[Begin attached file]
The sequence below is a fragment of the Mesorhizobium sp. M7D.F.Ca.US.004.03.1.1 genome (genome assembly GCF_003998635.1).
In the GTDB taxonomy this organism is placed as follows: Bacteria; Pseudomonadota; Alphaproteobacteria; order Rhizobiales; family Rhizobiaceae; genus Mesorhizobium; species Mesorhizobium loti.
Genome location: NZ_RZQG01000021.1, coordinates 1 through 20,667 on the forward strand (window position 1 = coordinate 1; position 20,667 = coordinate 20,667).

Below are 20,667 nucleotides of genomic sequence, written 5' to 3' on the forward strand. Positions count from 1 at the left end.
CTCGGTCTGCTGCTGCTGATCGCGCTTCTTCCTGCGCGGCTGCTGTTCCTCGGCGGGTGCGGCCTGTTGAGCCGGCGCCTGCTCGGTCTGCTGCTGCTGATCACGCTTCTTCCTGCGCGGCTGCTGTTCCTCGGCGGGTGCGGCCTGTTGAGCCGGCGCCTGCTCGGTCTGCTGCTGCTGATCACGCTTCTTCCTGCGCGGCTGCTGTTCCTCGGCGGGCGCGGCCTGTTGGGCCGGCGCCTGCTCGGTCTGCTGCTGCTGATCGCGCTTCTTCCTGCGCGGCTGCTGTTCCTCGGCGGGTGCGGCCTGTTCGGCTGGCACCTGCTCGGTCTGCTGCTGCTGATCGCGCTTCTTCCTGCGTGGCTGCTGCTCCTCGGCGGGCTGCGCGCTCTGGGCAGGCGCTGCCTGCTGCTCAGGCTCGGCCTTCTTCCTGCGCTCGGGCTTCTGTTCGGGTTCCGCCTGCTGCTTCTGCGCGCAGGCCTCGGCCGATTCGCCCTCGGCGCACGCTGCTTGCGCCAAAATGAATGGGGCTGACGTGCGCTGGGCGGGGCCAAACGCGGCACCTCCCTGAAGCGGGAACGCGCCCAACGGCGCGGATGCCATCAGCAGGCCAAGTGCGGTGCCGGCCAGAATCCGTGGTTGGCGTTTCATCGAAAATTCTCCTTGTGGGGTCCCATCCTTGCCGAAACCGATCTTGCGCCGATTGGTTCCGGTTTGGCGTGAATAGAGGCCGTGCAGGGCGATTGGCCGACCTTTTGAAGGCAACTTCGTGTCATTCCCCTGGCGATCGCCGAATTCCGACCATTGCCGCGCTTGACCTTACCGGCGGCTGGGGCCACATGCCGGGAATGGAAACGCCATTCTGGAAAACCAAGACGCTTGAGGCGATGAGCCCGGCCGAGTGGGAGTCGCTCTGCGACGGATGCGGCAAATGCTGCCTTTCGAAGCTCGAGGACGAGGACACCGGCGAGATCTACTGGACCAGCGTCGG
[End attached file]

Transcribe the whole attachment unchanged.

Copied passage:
The sequence below is a fragment of the Mesorhizobium sp. M7D.F.Ca.US.004.03.1.1 genome (genome assembly GCF_003998635.1).
In the GTDB taxonomy this organism is placed as follows: Bacteria; Pseudomonadota; Alphaproteobacteria; order Rhizobiales; family Rhizobiaceae; genus Mesorhizobium; species Mesorhizobium loti.
Genome location: NZ_RZQG01000021.1, coordinates 1 through 20,667 on the forward strand (window position 1 = coordinate 1; position 20,667 = coordinate 20,667).

Below are 20,667 nucleotides of genomic sequence, written 5' to 3' on the forward strand. Positions count from 1 at the left end.
CTCGGTCTGCTGCTGCTGATCGCGCTTCTTCCTGCGCGGCTGCTGTTCCTCGGCGGGTGCGGCCTGTTGAGCCGGCGCCTGCTCGGTCTGCTGCTGCTGATCACGCTTCTTCCTGCGCGGCTGCTGTTCCTCGGCGGGTGCGGCCTGTTGAGCCGGCGCCTGCTCGGTCTGCTGCTGCTGATCACGCTTCTTCCTGCGCGGCTGCTGTTCCTCGGCGGGCGCGGCCTGTTGGGCCGGCGCCTGCTCGGTCTGCTGCTGCTGATCGCGCTTCTTCCTGCGCGGCTGCTGTTCCTCGGCGGGTGCGGCCTGTTCGGCTGGCACCTGCTCGGTCTGCTGCTGCTGATCGCGCTTCTTCCTGCGTGGCTGCTGCTCCTCGGCGGGCTGCGCGCTCTGGGCAGGCGCTGCCTGCTGCTCAGGCTCGGCCTTCTTCCTGCGCTCGGGCTTCTGTTCGGGTTCCGCCTGCTGCTTCTGCGCGCAGGCCTCGGCCGATTCGCCCTCGGCGCACGCTGCTTGCGCCAAAATGAATGGGGCTGACGTGCGCTGGGCGGGGCCAAACGCGGCACCTCCCTGAAGCGGGAACGCGCCCAACGGCGCGGATGCCATCAGCAGGCCAAGTGCGGTGCCGGCCAGAATCCGTGGTTGGCGTTTCATCGAAAATTCTCCTTGTGGGGTCCCATCCTTGCCGAAACCGATCTTGCGCCGATTGGTTCCGGTTTGGCGTGAATAGAGGCCGTGCAGGGCGATTGGCCGACCTTTTGAAGGCAACTTCGTGTCATTCCCCTGGCGATCGCCGAATTCCGACCATTGCCGCGCTTGACCTTACCGGCGGCTGGGGCCACATGCCGGGAATGGAAACGCCATTCTGGAAAACCAAGACGCTTGAGGCGATGAGCCCGGCCGAGTGGGAGTCGCTCTGCGACGGATGCGGCAAATGCTGCCTTTCGAAGCTCGAGGACGAGGACACCGGCGAGATCTACTGGACCAGCGTCGG